Combat Paper Project

Location:  San Francisco, CA
United States
Project Description: 

Combat Paper Project uses artistic innovation to acknowledge the weight military uniforms carry. Instead of leaving uniforms—canvases of a different kind already covered in symbolism—to hang and gather dust at the back of a storage room, the project facilitates tearing, processing, and transforming uniforms into actual paper for artists to project their emotions. Former U.S. Army service member and Iraq war veteran Drew Cameron co-founded Combat Paper Project in 2007 with activist- artist Drew Matott to use a personal creative interest as a means to allow others to express and negotiate the effects of the military experience.

Veterans participate in a five-day workshop learning to remake their uniforms into pulp and then form sheets of paper to be used as personal journals, canvases for silk screening or painting, or other forms of visual storytelling. The workshops are not exclusive to veterans—their family members, as well as families of soldiers who have been killed in war and other civilians are all invited to collaborate. Combat Paper workshops feature processes historically rooted in the traditions of hand papermaking.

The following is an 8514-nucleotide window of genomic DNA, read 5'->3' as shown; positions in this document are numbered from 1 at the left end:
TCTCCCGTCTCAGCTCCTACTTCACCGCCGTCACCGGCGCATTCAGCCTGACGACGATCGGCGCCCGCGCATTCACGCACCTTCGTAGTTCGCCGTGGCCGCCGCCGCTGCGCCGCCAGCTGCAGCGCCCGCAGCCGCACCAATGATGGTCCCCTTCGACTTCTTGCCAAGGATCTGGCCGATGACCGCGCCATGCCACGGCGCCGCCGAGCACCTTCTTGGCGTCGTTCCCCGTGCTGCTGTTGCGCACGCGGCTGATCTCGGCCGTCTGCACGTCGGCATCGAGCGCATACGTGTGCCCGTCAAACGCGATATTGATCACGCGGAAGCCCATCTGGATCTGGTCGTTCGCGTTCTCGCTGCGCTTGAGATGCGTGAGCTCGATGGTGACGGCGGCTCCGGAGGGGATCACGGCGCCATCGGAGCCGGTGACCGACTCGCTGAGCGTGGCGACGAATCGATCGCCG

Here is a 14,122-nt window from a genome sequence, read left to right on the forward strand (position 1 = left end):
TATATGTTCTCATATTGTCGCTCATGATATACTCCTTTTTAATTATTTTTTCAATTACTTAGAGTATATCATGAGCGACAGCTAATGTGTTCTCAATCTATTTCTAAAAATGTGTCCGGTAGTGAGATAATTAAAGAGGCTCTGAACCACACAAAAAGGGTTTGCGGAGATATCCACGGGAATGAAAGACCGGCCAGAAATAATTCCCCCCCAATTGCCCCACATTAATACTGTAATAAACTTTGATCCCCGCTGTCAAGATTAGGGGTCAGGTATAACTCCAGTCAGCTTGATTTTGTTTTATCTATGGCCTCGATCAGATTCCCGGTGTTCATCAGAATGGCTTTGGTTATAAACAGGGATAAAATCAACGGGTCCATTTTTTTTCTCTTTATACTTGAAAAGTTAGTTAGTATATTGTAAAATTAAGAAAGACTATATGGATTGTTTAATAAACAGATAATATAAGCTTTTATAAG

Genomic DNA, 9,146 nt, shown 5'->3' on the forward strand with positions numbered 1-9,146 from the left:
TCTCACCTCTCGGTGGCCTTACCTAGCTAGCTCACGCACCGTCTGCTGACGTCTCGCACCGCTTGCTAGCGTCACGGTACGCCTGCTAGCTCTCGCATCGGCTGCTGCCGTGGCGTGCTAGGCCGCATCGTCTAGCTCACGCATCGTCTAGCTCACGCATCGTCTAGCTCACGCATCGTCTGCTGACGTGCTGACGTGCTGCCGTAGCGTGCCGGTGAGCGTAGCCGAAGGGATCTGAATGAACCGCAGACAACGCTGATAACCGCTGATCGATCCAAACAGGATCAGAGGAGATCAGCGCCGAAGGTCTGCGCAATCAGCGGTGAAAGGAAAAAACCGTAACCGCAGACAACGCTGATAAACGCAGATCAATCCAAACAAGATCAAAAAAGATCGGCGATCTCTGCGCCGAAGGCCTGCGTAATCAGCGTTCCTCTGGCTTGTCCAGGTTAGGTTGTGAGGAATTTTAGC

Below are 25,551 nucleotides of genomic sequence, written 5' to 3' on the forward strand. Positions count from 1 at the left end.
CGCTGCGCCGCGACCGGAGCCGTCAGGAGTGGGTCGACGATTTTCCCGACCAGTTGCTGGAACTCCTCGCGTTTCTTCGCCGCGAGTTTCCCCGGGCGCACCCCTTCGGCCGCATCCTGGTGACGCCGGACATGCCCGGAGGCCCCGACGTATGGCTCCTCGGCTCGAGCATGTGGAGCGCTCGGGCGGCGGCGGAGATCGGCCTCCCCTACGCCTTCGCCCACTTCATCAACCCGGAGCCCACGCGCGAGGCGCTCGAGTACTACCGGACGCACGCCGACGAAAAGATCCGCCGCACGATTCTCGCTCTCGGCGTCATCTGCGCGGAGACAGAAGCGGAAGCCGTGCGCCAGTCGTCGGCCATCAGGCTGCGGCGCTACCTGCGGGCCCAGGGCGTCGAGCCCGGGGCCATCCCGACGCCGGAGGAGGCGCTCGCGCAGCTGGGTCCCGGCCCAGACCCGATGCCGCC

Workshops are led by experienced facilitators, often hosted by academic institutions and community art centers. “Combat papermakers” work from the inside out, attempting to reconcile personal issues from their combat experience through art before moving on to work with a broader focus that bridges gaps of knowledge and communication between civilian and veteran communities. The works created in and inspired by these workshops have been powerful tools for conversation and expression, and the pieces have found homes in gallery showcases and installations across the country. Combat Paper has been exhibited and archived in shows and special collections across the world. The results of Combat Paper projects show it is possible to transfer and process existing emotions into a new dialogue while creating an entirely new product from an existing item.